Voices

Outvertising calls on brands to step up and speak up at World Cup

The independent voice for LGBTQIA+ inclusion and representation within the advertising and marketing industry has called on brands to step up.

Nicola Kemp

Editorial Director

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Outvertising has released a statement to call on brand owners and agencies to ‘stand by their LGBTQIA+ inclusive statements from just a few months ago’ at the FIFA World Cup in Qatar.

The statement said: “This FIFA World Cup Qatar 2022 is a step backwards in football’s long path towards becoming an inclusive sport - with tournament host Qatar’s lack of human rights protections for migrant workers, women and LGBTQIA+ people.”

The statement points to research from the IPA, which revealed that consumers expect brands to take a stand on the tournament. The research revealed that half of consumers and two-thirds of young adults have more respect for brands who address issues around the FIFA World Cup being hosted in Qatar, than those who stay silent.

According to the survey, this desire for brands to take a stand is most keenly felt amongst young adults; with 63% of 18 to 34 year olds agreeing they would respect brands more for speaking out.

We ask brand owners and agencies to stand by their LGBTQIA+ inclusive statements from just a few months ago. With the platform you have during the tournament, allyship can be demonstrated and it can be powerful. For example, we commend England sponsor Lucozade for pulling their branding.

Outvertsing’s statement to brands and agencies on the FIFA World Cup Qatar 2022

Active allyship in action

Outvertising is calling on brands to ‘demonstrate active allyship with the LGBTQIA+ community. The statement explained: “We ask brand owners and agencies to stand by their LGBTQIA+ inclusive statements from just a few months ago. With the platform you have during the tournament, allyship can be demonstrated and it can be powerful. For example, we commend England sponsor Lucozade for pulling their branding.”

As well as urging brands to step up the statement offered support and advice for employees uncomfortable with working on the tournament. The statement read: “Employees must not feel in any way obligated to participate in, or tacitly endorse, work relating to the World Cup.”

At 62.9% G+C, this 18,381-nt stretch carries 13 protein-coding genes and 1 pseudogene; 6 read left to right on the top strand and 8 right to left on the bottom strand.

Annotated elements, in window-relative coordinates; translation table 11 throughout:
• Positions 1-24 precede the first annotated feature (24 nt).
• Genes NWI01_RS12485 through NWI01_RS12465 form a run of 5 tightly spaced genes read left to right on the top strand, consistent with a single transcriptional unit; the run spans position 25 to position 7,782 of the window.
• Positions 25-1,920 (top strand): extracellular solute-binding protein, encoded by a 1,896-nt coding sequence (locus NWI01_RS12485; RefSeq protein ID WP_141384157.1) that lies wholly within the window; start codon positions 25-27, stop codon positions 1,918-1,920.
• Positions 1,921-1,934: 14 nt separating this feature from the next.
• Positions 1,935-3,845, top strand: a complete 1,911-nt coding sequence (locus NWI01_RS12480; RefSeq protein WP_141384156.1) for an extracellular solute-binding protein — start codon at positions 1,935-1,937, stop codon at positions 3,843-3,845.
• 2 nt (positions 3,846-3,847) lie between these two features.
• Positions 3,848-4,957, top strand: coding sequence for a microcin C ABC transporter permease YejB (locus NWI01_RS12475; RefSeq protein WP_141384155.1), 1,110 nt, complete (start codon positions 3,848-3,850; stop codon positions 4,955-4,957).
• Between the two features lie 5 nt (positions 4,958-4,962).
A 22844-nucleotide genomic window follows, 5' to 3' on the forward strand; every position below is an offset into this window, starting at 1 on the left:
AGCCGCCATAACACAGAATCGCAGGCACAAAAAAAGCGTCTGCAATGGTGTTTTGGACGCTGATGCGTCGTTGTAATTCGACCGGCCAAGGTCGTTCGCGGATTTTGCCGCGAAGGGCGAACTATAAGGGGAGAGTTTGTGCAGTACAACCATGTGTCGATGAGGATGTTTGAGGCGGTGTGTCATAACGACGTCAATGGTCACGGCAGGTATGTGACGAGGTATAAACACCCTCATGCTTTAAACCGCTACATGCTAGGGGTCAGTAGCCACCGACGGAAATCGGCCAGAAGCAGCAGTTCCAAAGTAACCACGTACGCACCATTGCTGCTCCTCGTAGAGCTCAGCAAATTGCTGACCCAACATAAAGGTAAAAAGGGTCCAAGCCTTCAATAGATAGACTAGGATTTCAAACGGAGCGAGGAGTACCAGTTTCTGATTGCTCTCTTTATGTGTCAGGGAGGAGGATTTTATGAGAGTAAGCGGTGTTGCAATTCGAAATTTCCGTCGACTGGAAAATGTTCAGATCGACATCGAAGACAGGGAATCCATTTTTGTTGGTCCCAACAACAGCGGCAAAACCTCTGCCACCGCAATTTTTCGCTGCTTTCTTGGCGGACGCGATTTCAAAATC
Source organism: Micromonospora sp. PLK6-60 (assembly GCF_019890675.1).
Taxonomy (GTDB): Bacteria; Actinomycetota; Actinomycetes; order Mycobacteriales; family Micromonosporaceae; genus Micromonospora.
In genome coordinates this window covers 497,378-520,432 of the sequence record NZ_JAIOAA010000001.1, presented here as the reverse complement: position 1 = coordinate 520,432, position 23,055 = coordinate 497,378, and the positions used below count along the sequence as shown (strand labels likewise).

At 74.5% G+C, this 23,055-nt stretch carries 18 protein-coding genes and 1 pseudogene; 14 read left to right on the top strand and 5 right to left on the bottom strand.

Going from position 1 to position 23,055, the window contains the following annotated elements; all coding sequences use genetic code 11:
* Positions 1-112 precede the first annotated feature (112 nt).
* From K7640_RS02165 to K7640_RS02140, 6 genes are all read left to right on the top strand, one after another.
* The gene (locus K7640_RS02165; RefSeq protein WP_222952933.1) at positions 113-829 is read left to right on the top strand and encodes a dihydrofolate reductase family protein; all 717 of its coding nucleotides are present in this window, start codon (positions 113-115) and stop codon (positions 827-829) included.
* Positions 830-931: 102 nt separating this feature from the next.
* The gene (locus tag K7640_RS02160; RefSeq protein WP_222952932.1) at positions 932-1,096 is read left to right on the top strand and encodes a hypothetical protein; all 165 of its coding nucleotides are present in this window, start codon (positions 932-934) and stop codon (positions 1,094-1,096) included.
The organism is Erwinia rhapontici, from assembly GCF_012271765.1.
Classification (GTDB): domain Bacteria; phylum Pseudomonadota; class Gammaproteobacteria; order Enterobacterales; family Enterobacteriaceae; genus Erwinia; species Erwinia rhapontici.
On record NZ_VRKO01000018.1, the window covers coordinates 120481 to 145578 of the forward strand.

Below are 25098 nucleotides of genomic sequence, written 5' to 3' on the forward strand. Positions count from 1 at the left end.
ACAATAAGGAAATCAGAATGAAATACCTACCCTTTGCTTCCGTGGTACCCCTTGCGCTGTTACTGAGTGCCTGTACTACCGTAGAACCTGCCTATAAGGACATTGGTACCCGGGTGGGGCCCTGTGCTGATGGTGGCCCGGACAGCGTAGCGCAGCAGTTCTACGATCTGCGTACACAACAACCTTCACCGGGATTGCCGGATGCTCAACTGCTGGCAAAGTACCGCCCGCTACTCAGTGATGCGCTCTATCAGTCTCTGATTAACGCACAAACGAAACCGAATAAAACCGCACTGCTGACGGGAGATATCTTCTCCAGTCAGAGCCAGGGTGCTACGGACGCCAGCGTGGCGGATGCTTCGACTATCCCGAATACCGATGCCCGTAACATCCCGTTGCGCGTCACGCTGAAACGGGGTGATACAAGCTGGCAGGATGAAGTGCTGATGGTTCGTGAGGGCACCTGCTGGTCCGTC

It continued: “We ask anyone who is feeling pressured to do so to tell us. Employers must ensure employees do not feel outed by any such process. And if they need any support we would encourage people to reach out to the NABS (the advertising and media industry’s wellbeing charity) advice line 0800 707 6607.” 

This year’s tournament has fast become a toxic brand platform. Yet despite the fact Qatar’s catastrophic human rights record is well known, the past weeks have seen marketers scrambling to respond. From generic football messaging to removing the host nation’s name from marketing materials official sponsors have failed to take a unified response. 

The result is a hotchpotch of approaches, from both sponsors and non sponsors. These include sidestepping the issue altogether, to Brewdog deciding to be an anti-sponsor. An approach which has been described as ‘lacking emotional intelligence.’                         

A toxic tournament

Outvertising’s statement is released following the move not to wear the ‘One Love’ armbands for fear of sanctions. (The English and Welsh Football Association’s had feared that players could be booked for wearing the armband, because it is not FIFA-approved kit.)

The Football Supporters’ Association, responded with a statement expressing it’s contempt for FIFA. Saying:  “Today we feel betrayed. Today we feel contempt for an organisation that has shown its true values by giving the yellow card to players and the red card to tolerance.”

The statement continued: “Never again should a World Cup be handed out solely on the basis of money and infrastructure. No country which falls short on LGBT+ rights, women’s rights, worker’s rights or any other universal human right should be given the honour of hosting a World Cup.”